9 Now concerning brotherly love you have no need for anyone to write to you, for you yourselves have been taught by God to love one another, 10 for that indeed is what you are doing to all the brothers throughout Macedonia. But we urge you, brothers, to do this more and more, 11 and to aspire to live quietly, and to mind your own affairs, and to work with your hands, as we instructed you, 12 so that you may walk properly before outsiders and be dependent on no one. – 1 Thessalonians 4:9-12 ESV
It’s interesting to note how, in this passage, Paul contrasts love and lust. In verses 1-8, he points out the need for the Thessalonian believers to “abstain from sexual immorality” (1 Thessalonians 4:3 ESV). They were to refrain from practicing sexual sin or, as the word means in Greek, “to hold one’s self off.” As believers, they had been given a new capacity to refrain from their old desires, driven by their sinful natures. Upon placing their faith in Christ, they had received the presence and power of the indwelling Holy Spirit. And, as a result, they were able to say no to lustful desires.
The sinful nature wants to do evil, which is just the opposite of what the Spirit wants. And the Spirit gives us desires that are the opposite of what the sinful nature desires. – Galatians 5:17 NLT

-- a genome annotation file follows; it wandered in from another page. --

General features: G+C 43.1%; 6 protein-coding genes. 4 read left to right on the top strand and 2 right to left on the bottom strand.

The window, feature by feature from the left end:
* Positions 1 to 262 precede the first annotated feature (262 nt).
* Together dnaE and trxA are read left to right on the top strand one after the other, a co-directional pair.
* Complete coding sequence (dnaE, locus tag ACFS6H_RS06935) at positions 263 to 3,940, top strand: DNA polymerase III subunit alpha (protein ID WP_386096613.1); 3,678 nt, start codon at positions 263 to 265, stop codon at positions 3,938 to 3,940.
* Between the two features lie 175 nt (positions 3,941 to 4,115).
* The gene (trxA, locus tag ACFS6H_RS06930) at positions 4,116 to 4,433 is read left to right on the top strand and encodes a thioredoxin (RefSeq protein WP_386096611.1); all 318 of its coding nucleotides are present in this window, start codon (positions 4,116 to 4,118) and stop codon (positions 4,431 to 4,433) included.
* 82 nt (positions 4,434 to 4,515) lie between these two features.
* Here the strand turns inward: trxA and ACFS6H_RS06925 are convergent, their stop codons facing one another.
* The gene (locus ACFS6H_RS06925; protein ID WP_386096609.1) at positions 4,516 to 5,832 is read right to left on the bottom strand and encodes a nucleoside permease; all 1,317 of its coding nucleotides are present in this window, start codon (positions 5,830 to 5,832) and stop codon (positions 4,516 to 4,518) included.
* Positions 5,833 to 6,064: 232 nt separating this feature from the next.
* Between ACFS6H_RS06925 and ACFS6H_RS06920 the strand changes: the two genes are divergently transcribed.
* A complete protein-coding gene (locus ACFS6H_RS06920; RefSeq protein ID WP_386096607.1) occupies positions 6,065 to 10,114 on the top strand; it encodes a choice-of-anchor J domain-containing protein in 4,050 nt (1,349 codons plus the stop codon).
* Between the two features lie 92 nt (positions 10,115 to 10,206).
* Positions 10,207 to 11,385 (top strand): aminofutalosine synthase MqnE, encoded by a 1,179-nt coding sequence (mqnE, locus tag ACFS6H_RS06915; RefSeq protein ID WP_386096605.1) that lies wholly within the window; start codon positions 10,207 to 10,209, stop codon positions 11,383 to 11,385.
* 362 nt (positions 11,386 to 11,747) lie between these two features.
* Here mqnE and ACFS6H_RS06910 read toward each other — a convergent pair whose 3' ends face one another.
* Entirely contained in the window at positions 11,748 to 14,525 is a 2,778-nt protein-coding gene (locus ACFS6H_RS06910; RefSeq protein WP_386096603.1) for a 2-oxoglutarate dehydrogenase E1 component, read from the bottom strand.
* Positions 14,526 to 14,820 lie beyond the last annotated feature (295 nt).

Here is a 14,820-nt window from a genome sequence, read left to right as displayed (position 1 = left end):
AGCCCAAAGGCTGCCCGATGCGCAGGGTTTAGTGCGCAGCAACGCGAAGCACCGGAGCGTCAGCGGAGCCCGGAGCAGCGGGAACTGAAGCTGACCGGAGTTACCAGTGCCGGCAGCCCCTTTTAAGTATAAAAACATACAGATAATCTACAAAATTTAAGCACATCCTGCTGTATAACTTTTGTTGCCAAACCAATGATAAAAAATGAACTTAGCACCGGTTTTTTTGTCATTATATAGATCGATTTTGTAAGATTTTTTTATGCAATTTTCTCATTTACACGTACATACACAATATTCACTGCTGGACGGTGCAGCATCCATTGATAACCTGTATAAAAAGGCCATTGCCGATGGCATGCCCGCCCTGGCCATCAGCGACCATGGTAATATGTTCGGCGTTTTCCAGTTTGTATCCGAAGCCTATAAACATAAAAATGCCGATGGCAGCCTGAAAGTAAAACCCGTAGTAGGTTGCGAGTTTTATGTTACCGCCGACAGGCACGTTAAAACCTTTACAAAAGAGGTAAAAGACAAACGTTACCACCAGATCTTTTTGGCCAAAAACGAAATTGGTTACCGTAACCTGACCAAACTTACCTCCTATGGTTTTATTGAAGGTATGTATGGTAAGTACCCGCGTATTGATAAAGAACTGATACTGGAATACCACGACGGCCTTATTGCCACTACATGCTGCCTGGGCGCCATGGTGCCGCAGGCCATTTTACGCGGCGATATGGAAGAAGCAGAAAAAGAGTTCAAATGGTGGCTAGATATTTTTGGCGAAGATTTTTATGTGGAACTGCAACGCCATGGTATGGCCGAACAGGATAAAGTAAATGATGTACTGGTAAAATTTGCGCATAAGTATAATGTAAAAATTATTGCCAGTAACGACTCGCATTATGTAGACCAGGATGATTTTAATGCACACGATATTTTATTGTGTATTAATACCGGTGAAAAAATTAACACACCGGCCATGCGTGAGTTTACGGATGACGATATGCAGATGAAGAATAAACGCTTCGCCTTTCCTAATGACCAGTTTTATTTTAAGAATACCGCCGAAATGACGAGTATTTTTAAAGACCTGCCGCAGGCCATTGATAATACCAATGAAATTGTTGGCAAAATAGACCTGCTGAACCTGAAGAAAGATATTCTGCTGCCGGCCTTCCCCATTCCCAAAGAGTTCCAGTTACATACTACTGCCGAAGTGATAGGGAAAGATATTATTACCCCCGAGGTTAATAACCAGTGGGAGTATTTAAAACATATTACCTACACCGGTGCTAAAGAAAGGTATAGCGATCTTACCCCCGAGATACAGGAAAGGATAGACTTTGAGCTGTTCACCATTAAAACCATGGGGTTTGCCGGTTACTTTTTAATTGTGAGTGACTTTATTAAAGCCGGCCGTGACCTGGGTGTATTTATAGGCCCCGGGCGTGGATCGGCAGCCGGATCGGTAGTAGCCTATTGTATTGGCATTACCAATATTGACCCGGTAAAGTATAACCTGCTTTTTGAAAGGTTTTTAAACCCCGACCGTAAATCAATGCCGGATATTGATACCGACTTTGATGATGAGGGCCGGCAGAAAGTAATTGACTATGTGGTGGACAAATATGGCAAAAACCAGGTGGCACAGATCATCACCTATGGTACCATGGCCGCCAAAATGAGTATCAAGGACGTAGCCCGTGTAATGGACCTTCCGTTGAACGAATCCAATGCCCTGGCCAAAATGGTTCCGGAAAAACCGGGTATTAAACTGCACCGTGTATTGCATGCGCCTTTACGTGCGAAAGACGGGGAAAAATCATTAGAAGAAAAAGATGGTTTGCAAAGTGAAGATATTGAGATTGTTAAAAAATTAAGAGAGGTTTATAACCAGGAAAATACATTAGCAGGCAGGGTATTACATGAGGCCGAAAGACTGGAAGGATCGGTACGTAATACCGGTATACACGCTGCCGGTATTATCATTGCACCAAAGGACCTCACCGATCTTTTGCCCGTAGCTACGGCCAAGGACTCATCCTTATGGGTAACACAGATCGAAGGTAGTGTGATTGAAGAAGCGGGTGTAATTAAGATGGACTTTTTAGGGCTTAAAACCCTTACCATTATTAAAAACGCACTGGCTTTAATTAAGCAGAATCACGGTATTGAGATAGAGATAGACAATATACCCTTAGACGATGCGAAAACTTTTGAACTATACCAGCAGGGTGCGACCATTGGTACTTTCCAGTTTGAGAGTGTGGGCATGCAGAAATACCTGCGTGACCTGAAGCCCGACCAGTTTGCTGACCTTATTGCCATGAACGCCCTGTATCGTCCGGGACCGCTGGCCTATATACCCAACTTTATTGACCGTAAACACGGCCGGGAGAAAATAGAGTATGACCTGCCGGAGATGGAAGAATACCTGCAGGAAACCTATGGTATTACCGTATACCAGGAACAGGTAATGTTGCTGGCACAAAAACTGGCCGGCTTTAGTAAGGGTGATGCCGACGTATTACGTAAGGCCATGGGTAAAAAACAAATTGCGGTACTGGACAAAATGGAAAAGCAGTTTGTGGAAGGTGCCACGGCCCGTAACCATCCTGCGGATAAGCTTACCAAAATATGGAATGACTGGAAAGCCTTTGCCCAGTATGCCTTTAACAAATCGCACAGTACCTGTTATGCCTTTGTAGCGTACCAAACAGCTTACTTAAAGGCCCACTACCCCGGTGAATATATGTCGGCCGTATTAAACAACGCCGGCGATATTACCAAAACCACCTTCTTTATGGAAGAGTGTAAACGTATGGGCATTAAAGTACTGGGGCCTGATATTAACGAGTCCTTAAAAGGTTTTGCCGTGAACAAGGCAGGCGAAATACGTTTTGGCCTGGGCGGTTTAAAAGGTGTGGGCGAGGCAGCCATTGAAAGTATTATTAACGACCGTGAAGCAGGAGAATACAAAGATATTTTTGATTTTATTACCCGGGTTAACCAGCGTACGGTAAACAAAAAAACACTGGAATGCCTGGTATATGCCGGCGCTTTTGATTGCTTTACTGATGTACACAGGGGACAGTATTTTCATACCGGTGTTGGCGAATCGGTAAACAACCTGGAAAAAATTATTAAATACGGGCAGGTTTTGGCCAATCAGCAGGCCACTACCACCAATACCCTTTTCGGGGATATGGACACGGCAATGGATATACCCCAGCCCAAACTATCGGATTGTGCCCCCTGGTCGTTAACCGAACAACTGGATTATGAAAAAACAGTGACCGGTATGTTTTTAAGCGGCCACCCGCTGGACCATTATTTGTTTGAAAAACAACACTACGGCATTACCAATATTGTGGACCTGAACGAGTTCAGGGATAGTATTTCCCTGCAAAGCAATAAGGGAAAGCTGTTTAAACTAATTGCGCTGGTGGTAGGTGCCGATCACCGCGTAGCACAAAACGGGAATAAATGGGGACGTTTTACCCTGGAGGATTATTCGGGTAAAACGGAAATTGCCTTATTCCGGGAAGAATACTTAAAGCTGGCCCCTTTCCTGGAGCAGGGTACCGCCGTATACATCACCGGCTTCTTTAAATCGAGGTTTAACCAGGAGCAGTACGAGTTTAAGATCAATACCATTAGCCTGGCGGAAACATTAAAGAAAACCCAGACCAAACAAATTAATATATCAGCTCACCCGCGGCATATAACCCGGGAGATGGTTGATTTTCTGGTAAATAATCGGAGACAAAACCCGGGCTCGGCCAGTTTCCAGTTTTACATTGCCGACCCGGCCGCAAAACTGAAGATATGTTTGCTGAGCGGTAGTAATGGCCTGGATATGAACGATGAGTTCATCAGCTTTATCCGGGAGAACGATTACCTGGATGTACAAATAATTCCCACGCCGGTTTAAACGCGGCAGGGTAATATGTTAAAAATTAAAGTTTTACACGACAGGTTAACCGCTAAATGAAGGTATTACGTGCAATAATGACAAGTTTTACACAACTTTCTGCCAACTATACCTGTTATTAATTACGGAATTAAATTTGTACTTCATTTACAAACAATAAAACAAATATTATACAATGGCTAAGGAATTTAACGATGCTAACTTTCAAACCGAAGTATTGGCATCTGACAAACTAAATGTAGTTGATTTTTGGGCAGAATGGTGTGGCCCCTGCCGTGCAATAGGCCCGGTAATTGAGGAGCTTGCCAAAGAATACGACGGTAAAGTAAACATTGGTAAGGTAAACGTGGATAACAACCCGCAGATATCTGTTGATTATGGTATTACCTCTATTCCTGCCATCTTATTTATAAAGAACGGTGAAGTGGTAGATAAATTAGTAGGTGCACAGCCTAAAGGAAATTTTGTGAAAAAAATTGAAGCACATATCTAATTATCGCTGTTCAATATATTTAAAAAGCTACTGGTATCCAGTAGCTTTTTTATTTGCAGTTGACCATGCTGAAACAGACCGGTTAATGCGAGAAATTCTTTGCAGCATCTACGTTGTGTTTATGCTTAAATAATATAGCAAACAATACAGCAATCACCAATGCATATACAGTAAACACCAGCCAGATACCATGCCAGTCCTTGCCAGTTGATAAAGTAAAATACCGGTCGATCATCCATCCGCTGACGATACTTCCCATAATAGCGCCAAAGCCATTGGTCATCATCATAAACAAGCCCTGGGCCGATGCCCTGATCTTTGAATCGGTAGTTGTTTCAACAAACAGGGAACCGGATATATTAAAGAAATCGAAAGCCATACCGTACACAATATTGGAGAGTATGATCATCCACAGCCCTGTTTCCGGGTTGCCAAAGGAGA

The sinful nature lusts or desires the wrong things. And Paul pointed out to the Galatian believers that those who allowed their lives to be driven by the desires of their old nature, rather than the Spirit, would produce ungodly fruit in their lives. And the first three he mentions are tied to sexual sin.
When you follow the desires of your sinful nature, the results are very clear: sexual immorality, impurity, lustful pleasures, idolatry, sorcery, hostility, quarreling, jealousy, outbursts of anger, selfish ambition, dissension, division, envy, drunkenness, wild parties, and other sins like these. – Galatians 5:19-21 NLT
And Paul has warned the Thessalonian church: “each one of you know how to control his own body in holiness and honor, not in the passion of lust like the Gentiles who do not know God” (1 Thessalonians 4:4-5 ESV). John Piper defines lust as “a sexual desire that dishonors its object and disregards God” (John Piper, Battling the Unbelief of Lust, http://www.desiringgod.org). And he expands on that definition by adding: